DESCRIBING THE LARVAE of Brachyceran flies, Brian Handwerk revealed the surprising benefit these creatures offer in a 2003 article for National Geographic News, which read, in part:
“Five to ten maggots are placed on each square centimeter (0.2 square inch) of a wound, which is then covered with a protective dressing that allows the maggots to breath. For the next 48 to 72 hours, the maggots dissolve dead tissue by secreting digestive juices and then ingesting the liquefied tissue and bacteria. The maggots grow from about two millimeters (0.08 inch) to nearly ten millimeters (0.4 inch) while doing the doctor's dirty work.”
They’re more commonly seen (and smelled) as a scourge, a feature of hot summer days and rotting, meaty organics. With that in mind, come visit a couple of restaurants with me. I promise that this will be a trip you won’t easily forget.
The first serious money I ever made was as a waiter in a restaurant called The Horse & Hound Inn, located in a historic building in South Salem, NY, a little over an hour north of Manhattan. This is solid commuter country, but with a layer of wealth suggesting that five-days-a-week commutes weren’t necessary.
I learned here the first and biggest lesson of the restaurant biz: it’s all illusion. What looks white-linen-y elegant in the dining room becomes more catch-as-catch-can in the kitchen. The Horse & Hound continues to operate but has long since changed hands. We’ll call the chef-owner during my mid-70s residency Kurt.
He was an extremely skilled chef, although he’d figured out a lot of shortcuts. The menu featured soufflés (“I love this,” he said. “I’m selling air!”) and wild game. The pheasant was par-cooked and then frozen. The buffalo steaks, which he advertised as marinated in bourbon with wild hickory nuts, never knew such rarefied company. And the wild boar tended to get roasted significantly ahead of time, then sliced and reheated to order in the cumberland sauce in which it was served, fanned atop a side of rice.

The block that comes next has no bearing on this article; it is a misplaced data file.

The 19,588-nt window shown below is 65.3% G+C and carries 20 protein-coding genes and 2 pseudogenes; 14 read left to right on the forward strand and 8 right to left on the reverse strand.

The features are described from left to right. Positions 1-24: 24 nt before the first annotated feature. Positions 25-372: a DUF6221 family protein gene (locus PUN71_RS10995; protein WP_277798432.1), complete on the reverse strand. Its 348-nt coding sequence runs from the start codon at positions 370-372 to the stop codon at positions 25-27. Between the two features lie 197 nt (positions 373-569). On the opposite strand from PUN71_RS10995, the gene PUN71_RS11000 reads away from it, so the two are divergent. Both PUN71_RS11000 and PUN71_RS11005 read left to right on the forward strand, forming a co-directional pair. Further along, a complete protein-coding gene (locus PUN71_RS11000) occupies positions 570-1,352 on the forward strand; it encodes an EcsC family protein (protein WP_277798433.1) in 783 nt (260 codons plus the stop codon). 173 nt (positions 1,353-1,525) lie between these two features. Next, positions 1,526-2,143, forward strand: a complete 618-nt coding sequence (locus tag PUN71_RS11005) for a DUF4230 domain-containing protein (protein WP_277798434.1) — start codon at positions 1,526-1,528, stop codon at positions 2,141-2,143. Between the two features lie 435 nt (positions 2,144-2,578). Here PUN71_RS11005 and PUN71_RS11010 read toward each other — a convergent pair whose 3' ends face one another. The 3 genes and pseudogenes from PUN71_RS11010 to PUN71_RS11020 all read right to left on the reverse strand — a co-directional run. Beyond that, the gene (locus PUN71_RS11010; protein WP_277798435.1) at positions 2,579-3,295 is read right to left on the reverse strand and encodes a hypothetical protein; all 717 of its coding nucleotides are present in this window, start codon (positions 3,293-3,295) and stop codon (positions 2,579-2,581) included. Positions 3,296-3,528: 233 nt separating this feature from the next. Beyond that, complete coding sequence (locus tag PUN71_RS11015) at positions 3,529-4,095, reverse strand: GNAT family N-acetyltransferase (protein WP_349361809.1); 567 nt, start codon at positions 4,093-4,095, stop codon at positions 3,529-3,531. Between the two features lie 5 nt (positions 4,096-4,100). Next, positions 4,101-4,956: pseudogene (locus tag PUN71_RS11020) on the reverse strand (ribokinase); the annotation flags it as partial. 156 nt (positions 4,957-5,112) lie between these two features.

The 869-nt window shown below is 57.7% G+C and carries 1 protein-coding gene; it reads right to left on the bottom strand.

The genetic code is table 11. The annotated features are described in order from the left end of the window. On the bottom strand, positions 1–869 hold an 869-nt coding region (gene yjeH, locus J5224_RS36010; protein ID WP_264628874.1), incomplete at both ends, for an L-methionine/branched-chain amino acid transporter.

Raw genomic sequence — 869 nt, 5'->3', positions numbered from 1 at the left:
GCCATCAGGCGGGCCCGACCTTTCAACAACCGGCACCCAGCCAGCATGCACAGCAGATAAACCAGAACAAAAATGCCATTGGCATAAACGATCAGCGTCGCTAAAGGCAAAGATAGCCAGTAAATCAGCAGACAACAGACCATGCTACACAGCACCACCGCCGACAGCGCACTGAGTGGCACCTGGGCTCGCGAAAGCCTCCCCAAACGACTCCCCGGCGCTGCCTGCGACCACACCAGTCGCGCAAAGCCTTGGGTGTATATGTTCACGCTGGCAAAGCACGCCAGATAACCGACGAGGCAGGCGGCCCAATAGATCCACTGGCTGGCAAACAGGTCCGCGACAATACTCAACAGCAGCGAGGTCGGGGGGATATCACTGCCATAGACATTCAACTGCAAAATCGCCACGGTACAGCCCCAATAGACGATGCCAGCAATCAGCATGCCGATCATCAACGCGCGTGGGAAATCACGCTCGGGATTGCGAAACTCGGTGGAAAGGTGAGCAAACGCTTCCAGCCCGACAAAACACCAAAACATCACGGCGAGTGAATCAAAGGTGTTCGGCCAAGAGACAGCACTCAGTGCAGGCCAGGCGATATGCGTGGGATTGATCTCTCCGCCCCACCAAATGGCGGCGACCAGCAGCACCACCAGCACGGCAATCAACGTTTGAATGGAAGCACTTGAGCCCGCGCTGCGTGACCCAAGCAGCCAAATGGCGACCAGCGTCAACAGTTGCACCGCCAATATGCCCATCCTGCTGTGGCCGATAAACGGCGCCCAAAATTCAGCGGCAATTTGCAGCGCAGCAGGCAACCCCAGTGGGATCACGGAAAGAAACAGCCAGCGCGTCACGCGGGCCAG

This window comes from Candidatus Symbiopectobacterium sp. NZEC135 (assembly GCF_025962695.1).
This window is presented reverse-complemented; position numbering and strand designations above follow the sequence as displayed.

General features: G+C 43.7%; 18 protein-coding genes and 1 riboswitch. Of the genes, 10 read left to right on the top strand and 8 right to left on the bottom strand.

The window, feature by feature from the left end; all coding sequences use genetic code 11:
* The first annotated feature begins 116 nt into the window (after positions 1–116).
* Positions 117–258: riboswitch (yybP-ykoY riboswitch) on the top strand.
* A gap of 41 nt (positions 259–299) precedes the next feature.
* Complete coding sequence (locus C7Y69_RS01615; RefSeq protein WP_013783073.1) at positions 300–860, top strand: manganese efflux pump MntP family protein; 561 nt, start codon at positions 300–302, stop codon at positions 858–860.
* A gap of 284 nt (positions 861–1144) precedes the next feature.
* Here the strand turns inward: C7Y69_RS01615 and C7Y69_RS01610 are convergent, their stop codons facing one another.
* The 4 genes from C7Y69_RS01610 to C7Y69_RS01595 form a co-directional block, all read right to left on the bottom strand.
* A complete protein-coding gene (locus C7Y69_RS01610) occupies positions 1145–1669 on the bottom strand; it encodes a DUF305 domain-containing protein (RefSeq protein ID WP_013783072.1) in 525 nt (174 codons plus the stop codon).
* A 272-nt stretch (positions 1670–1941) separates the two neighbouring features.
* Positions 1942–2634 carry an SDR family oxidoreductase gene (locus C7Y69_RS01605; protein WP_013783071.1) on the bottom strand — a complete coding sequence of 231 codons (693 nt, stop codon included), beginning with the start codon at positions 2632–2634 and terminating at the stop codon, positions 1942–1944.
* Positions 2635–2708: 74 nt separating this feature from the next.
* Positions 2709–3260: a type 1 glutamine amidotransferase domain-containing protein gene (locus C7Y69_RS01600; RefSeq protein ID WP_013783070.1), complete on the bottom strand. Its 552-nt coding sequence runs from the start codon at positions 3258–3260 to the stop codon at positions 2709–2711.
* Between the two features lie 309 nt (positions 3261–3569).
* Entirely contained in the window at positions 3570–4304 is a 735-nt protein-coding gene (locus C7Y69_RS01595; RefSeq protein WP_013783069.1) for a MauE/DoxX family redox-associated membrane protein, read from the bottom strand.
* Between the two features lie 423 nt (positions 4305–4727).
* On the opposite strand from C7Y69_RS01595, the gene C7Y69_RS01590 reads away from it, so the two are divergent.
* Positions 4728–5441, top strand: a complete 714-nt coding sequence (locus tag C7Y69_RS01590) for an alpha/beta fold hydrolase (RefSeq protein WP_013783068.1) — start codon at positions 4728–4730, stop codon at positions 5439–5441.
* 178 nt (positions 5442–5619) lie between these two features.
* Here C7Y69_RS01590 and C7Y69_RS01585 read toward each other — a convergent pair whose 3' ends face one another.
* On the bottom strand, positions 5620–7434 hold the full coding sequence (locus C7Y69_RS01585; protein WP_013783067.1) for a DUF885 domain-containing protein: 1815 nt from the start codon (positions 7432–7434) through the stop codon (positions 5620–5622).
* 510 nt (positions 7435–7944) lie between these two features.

The sauce, which is classic, is a thick gravy of fruit (I recall plums being involved) and savory herbs and a touch of vinegar, achieving a nice pork-complementary sweetness.
It was a Sunday afternoon in August. Kurt was young and good looking and with a devilish charm that he parlayed into an impressive succession of first dates. This particularly Sunday, he was taking the woman out to dinner elsewhere. No reservations were on the book, so he left me in charge of the dining room and promoted his teenaged dishwasher to the line, instructing me (at the far end of my teens myself) to help the kid, as I’d been learning my around oven and stove.
Significant summer heat let up very little as we eased into evening. A window-mount air conditioner struggled to offer comfort to the few who wandered in, while the kid kept the dishes coming out admirably well.
Kurt ran his business on the edge of financial disaster, and thus had been unable to do anything right away when the compressor in the walk-in box stopped working the night before. We put all the ice we could spare in a corner of the box and crowded the highly perishables near it. But the wine bottles we kept there to chill all bore the perspiration of rising-temperature blues.
It’s rare to see someone dining alone. Rarer still when it’s a woman. To my nineteen-year-old imagination, the very attractive lady who did so that night had a story tinged with melancholy to tell, and I was undismayed by her apparent age. Women in their 30s often prefer young guys, I reasoned. But I was unable to break out of my tuxedoed-waiter dignity, which I performed with Jeeves-like reserve. I took special care to describe the menu nicely, and she ordered . . . and even when I served her entrée of wild boar, I could think of no way to ease this relationship into anything more intimate.